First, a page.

Aside from displaying new, market-ready machines, some manufacturers again used Germany’s Agritechnica machinery show to provide a glimpse into the engineering future. Tractors and equipment designed to use high-voltage electricity to power implement drives instead of traditional PTO or hydraulic systems have been appearing at the event since 2009. There were more concept machines advancing that technology on display again this year.
But because this is an emerging technology in agricultural equipment, electric drive standards for implements have still not been firmly established. When John Deere introduced its two market-ready 6RE tractor models at the 2011 show, they were designed to supply 480 volt power.
The Agricultural Industry Electronics Foundation (AEF), which is made up of engineering representatives from most manufacturers with a stake in electrical technology development, has been working to develop standards so the industry can really begin to move forward on the high-voltage drive front. “The idea behind this is that the electric motors on all standard attached machines should be compatible with every model of tractor, and the only limitation should be the output data of the tractor engine,” reads the AEF’s official explanation of the project.
Once standards have been set, we’re likely to see more manufacturers release market-ready, electric-drive equipment — or at least introduce concept machines. So far, however, AEF has not officially announced it has established a standard agreed to by all the major manufacturers.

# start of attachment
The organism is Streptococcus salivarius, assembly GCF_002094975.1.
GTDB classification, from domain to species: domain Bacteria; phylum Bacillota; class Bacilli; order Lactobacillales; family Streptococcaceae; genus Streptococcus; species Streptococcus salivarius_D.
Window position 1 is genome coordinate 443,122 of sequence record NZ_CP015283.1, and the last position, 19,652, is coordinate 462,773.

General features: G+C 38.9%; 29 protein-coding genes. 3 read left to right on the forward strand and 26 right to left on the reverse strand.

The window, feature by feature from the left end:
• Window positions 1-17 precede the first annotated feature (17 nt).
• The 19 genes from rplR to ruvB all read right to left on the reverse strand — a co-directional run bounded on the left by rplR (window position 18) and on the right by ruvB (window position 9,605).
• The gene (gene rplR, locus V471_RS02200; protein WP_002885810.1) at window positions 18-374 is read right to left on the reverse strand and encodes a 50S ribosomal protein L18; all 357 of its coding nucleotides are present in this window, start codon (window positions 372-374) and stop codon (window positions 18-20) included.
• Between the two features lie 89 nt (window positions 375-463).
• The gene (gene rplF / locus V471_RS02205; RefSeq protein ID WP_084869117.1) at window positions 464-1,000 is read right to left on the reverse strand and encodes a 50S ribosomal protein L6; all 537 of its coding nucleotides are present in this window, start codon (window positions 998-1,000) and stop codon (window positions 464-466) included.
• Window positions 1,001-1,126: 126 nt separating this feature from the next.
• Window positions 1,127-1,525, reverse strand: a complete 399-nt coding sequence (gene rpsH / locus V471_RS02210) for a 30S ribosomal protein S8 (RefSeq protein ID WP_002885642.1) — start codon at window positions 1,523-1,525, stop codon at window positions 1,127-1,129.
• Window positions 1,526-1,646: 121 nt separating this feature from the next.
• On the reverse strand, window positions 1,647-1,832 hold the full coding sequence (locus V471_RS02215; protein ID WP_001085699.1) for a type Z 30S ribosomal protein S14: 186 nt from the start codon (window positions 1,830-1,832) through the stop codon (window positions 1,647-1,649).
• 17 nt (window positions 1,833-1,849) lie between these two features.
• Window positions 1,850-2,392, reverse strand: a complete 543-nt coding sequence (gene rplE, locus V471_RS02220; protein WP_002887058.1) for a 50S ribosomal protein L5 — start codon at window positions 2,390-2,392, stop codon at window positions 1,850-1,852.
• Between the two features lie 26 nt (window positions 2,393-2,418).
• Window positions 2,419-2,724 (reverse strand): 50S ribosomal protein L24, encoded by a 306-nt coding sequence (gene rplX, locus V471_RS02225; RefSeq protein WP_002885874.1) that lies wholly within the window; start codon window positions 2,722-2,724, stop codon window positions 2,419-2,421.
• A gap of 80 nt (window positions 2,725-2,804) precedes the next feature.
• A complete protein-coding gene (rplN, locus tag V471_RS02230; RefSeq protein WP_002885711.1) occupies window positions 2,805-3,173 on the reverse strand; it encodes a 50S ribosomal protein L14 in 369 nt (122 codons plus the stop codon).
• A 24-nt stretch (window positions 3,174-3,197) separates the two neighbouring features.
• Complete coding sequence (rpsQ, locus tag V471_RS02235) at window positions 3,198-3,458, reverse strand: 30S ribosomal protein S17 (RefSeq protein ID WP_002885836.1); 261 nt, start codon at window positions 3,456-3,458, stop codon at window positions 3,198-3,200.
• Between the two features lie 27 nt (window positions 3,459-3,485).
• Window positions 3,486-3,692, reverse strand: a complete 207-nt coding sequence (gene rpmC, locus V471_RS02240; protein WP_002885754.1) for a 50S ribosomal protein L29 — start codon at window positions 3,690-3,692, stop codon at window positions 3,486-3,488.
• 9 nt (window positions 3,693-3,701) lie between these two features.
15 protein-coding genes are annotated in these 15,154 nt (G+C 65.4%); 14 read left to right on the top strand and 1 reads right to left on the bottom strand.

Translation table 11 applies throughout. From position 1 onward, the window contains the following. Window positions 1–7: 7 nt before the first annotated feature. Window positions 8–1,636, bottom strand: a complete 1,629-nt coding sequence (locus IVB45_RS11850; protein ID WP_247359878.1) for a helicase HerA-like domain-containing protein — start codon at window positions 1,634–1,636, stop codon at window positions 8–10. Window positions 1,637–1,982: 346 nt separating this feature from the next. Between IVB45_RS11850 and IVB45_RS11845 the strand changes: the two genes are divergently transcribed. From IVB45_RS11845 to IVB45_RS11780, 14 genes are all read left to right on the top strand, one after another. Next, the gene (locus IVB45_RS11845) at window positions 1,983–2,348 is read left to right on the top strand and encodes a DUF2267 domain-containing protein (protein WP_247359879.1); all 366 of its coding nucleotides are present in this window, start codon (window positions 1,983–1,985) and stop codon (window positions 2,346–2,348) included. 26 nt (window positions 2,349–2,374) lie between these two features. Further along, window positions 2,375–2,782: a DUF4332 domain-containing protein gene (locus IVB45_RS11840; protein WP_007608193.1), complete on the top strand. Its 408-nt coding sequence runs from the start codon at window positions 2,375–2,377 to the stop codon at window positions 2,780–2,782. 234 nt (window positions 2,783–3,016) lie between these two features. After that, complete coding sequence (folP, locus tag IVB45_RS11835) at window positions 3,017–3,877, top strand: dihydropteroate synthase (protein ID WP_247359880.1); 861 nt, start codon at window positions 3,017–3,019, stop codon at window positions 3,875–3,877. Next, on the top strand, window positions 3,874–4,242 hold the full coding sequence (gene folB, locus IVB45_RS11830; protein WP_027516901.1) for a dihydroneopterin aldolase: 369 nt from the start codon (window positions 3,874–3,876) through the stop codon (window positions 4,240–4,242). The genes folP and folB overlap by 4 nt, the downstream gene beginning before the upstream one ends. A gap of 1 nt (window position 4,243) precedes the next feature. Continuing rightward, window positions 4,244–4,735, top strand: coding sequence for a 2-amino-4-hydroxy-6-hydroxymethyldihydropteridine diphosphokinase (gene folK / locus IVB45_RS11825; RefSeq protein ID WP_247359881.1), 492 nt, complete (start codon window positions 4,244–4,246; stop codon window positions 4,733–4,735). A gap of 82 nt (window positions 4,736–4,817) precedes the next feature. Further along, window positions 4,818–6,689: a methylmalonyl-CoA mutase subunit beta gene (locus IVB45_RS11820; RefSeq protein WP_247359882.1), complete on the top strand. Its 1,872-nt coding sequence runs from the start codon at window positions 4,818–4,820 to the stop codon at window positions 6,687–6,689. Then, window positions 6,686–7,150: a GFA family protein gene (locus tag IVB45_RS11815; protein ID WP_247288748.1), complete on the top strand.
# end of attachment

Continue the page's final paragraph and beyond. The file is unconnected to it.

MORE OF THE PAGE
Despite that, AGCO’s Fendt brand jumped into the electric drive arena this year, debuting its “X Concept” tractor at Agritechnica. Still only a concept machine, the Fendt comes equipped with a 700 volt DC implement drive outlet on the rear.
It is now widely expected that 700 volt DC power is likely to become the standard.
Powered by a 200 horsepower diesel engine, the X Concept tractor is capable of supplying 130 kilowatts of power to an implement.
“This is a research study,” said Benno Pichlmaier, a Fendt engineer, about the X Concept. “It’s only for advanced engineering. It will not go into production in the next years. We are looking at what are the concepts of the future. We’re looking to have a discussion with the implement manufacturers, because the tractor alone will not improve with the electrical system.”
Engineers at Fendt have been working to develop durable electrical systems that could be used in future tractors if high-voltage implement drive becomes mainstream.
“The generator itself, has been totally newly developed for agriculture,” Pichlmaier continued. “In 2001 we started a research project called MELA. In German it stands for mobile electric power drives. So we tried to bring that technology to mobile machinery. If you buy a standard electric motor it will not survive in our (agricultural) environment. The result is now the shape and the technical functionality of that (tractor’s) generator.”